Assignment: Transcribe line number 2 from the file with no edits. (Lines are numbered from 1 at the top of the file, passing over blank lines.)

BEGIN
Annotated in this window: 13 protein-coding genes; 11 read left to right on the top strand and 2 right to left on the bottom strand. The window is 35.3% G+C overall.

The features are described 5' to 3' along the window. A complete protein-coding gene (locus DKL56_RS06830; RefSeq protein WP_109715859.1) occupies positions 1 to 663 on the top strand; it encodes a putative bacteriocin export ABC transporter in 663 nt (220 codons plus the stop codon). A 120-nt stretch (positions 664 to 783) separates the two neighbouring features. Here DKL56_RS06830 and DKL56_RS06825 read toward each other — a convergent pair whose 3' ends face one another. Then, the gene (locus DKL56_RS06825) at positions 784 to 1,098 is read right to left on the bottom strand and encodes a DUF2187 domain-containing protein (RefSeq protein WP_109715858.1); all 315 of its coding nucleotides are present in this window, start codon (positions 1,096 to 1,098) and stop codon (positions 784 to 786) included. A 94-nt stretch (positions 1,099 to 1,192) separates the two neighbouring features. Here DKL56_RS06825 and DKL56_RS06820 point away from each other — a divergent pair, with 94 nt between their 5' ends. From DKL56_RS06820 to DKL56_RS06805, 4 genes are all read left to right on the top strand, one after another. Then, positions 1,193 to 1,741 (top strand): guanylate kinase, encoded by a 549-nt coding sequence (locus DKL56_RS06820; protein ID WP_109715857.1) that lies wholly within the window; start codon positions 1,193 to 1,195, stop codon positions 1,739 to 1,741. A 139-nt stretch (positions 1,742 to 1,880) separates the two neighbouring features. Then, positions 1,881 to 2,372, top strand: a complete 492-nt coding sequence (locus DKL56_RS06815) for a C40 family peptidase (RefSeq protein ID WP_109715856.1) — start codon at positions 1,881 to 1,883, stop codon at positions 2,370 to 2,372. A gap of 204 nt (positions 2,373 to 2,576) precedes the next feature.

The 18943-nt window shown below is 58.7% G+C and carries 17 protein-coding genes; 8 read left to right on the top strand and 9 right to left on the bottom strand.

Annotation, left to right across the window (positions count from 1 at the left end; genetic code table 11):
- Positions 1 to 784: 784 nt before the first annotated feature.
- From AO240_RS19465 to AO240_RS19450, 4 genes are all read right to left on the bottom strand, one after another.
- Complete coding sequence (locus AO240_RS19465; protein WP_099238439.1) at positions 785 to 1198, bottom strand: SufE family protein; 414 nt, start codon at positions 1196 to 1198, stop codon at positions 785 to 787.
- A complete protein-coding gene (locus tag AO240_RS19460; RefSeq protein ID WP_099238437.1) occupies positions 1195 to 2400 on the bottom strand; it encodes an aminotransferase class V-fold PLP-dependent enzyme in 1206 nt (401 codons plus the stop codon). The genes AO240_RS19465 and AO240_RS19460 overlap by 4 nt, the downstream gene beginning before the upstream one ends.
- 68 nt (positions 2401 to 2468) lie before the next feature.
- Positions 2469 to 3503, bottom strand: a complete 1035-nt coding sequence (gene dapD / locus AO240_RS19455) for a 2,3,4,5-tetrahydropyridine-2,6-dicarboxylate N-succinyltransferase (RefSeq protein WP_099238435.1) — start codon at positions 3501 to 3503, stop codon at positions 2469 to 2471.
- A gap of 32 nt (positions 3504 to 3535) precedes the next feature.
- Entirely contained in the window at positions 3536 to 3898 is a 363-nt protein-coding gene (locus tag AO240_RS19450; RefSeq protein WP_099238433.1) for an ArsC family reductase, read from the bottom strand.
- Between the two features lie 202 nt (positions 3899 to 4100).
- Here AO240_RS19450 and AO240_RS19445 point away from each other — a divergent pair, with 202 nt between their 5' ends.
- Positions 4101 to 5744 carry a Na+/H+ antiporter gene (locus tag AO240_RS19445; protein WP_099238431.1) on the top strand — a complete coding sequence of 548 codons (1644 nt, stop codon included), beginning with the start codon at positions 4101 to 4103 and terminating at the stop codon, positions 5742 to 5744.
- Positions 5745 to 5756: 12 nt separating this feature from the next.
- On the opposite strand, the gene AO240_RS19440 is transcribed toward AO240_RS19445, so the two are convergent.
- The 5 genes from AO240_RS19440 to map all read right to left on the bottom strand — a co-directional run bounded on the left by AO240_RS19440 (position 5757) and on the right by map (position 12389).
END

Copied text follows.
The features are described 5' to 3' along the window. A complete protein-coding gene (locus DKL56_RS06830; RefSeq protein WP_109715859.1) occupies positions 1 to 663 on the top strand; it encodes a putative bacteriocin export ABC transporter in 663 nt (220 codons plus the stop codon). A 120-nt stretch (positions 664 to 783) separates the two neighbouring features. Here DKL56_RS06830 and DKL56_RS06825 read toward each other — a convergent pair whose 3' ends face one another. Then, the gene (locus DKL56_RS06825) at positions 784 to 1,098 is read right to left on the bottom strand and encodes a DUF2187 domain-containing protein (RefSeq protein WP_109715858.1); all 315 of its coding nucleotides are present in this window, start codon (positions 1,096 to 1,098) and stop codon (positions 784 to 786) included. A 94-nt stretch (positions 1,099 to 1,192) separates the two neighbouring features. Here DKL56_RS06825 and DKL56_RS06820 point away from each other — a divergent pair, with 94 nt between their 5' ends. From DKL56_RS06820 to DKL56_RS06805, 4 genes are all read left to right on the top strand, one after another. Then, positions 1,193 to 1,741 (top strand): guanylate kinase, encoded by a 549-nt coding sequence (locus DKL56_RS06820; protein ID WP_109715857.1) that lies wholly within the window; start codon positions 1,193 to 1,195, stop codon positions 1,739 to 1,741. A 139-nt stretch (positions 1,742 to 1,880) separates the two neighbouring features. Then, positions 1,881 to 2,372, top strand: a complete 492-nt coding sequence (locus DKL56_RS06815) for a C40 family peptidase (RefSeq protein ID WP_109715856.1) — start codon at positions 1,881 to 1,883, stop codon at positions 2,370 to 2,372. A gap of 204 nt (positions 2,373 to 2,576) precedes the next feature.